Every year, the ABA Legal Technology Resource Center (LTRC) publishes TECHREPORT—a collection of easy-to-read breakouts of the annual ABA Legal Technology Survey Report, one of the leading surveys on how attorneys use technology. Practitioners, firms, and legal tech companies alike can use TECHREPORT to get a better grasp on legal technology trends and predictions.
Today’s excerpt is from the “Mobile Technology” report by Aaron Street. Click here to download the full report.
For years now, lawyers have been working more and more frequently from places other than their law office. Many lawyers work from home, shared office space, coworking offices, or operate virtual law practices. Even lawyers with traditional offices frequently do legal work from home, while traveling, or anywhere else they are with their smartphone. Over the course of a week, it’s common for lawyers to do online legal work (like checking email, working on documents, or scheduling appointments) away from their office as much as from their desk.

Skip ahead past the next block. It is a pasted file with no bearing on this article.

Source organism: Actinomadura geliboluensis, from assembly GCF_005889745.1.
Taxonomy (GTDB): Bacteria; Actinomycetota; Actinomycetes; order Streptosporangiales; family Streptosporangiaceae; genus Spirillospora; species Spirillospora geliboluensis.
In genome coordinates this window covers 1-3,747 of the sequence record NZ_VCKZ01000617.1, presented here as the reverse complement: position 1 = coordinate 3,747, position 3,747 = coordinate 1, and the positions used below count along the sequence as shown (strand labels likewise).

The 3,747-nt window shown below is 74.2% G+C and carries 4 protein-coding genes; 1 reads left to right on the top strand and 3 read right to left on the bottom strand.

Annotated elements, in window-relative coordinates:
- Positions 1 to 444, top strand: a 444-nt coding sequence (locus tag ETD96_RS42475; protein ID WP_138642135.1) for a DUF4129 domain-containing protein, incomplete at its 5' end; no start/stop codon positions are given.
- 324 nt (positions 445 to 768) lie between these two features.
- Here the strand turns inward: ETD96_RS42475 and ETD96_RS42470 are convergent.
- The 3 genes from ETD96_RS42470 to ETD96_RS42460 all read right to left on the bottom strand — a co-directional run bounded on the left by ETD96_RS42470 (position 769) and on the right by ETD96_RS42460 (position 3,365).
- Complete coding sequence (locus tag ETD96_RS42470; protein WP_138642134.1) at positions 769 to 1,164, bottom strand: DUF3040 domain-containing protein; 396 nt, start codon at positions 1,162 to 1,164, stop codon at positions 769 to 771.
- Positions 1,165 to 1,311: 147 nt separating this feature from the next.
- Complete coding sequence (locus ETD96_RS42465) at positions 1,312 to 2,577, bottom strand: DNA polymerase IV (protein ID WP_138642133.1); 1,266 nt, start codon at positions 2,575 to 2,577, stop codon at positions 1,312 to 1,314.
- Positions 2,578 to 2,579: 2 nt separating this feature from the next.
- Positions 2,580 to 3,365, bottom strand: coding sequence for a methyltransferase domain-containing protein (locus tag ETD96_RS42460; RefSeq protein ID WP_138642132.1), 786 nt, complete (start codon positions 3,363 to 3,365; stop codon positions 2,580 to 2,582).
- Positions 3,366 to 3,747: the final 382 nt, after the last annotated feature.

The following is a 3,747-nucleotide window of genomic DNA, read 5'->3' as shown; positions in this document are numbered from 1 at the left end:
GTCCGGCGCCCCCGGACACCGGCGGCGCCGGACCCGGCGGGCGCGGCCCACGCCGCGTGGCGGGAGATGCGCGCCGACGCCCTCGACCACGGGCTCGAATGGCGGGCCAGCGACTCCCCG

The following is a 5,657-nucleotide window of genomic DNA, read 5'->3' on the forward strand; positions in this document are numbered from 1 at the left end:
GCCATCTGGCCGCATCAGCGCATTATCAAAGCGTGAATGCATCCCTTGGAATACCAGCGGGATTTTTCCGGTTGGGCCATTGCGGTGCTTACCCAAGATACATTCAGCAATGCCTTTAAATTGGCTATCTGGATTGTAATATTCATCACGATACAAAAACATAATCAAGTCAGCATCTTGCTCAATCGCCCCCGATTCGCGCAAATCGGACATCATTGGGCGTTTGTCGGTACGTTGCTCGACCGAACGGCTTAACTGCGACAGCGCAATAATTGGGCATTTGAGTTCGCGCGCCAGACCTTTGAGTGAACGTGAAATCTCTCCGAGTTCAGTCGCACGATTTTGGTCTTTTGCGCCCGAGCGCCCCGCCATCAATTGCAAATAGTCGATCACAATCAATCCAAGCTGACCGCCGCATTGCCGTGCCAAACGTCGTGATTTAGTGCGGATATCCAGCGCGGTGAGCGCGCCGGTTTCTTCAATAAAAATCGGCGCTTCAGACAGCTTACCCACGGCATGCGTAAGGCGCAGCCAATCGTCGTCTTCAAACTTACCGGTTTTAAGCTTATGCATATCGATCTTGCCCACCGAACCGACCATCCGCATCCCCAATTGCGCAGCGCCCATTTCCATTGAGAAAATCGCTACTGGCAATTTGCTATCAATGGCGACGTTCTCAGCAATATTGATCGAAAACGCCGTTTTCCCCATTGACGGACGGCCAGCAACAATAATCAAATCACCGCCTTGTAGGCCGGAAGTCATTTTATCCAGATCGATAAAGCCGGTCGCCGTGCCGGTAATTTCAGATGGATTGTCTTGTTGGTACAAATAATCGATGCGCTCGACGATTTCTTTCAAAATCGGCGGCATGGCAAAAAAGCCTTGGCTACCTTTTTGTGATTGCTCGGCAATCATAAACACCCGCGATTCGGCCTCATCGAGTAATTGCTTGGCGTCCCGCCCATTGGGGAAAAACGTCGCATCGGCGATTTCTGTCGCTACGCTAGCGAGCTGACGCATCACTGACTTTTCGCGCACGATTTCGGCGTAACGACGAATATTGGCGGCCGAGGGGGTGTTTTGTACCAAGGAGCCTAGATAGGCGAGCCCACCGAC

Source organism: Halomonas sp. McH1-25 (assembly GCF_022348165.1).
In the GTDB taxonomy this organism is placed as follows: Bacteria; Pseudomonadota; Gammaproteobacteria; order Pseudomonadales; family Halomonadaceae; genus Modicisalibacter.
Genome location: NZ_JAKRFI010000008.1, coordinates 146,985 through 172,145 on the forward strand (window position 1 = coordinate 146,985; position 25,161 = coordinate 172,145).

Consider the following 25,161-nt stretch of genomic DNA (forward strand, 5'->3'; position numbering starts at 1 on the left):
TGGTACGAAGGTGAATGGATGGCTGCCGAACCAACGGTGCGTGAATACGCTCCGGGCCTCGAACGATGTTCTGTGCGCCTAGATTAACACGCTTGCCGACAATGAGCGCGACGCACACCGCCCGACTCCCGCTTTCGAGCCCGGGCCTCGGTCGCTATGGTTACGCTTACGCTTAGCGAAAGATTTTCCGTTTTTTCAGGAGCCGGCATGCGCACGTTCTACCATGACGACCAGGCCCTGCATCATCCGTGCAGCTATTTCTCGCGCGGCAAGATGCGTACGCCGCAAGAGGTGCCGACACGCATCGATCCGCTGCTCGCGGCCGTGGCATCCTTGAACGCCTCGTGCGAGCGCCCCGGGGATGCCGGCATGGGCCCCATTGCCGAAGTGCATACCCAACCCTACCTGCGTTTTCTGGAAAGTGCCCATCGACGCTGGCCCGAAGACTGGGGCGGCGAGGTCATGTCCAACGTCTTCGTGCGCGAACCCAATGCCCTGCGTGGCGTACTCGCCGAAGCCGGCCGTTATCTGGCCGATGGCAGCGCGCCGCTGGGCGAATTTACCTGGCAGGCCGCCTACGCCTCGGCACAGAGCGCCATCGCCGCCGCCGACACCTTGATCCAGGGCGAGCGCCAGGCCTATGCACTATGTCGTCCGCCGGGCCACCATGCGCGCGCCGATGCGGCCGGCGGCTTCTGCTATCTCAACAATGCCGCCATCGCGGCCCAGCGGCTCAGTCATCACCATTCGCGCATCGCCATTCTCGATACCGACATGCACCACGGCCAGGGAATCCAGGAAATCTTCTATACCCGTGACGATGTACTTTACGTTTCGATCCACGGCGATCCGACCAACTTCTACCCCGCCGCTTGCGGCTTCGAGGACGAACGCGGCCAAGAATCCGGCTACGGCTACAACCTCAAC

Two-thirds of lawyers still have a traditional private law office, with 16% primarily working from home, and 17% working in a shared office. Solo lawyers are almost equally divided between traditional offices, home offices, and shared spaces. Not surprisingly, traditional offices are the norm for most law firms once they have more than one lawyer.
Even lawyers with traditional offices spend a lot of time working on law firm work outside of the office. 77% regularly work from home, 33% regularly work while traveling, and 20% regularly work from clients’ or opposing counsel’s office or from court.
The amount of time lawyers do this remote work seems to be increasing, too, with almost 85% of lawyers working remotely at least 10% of the time, over a third of lawyers working remotely at least 25% of the time, and more than 10% of lawyers working remotely more than half-time. In fact, over 30% of lawyers say they telecommute at least once per week.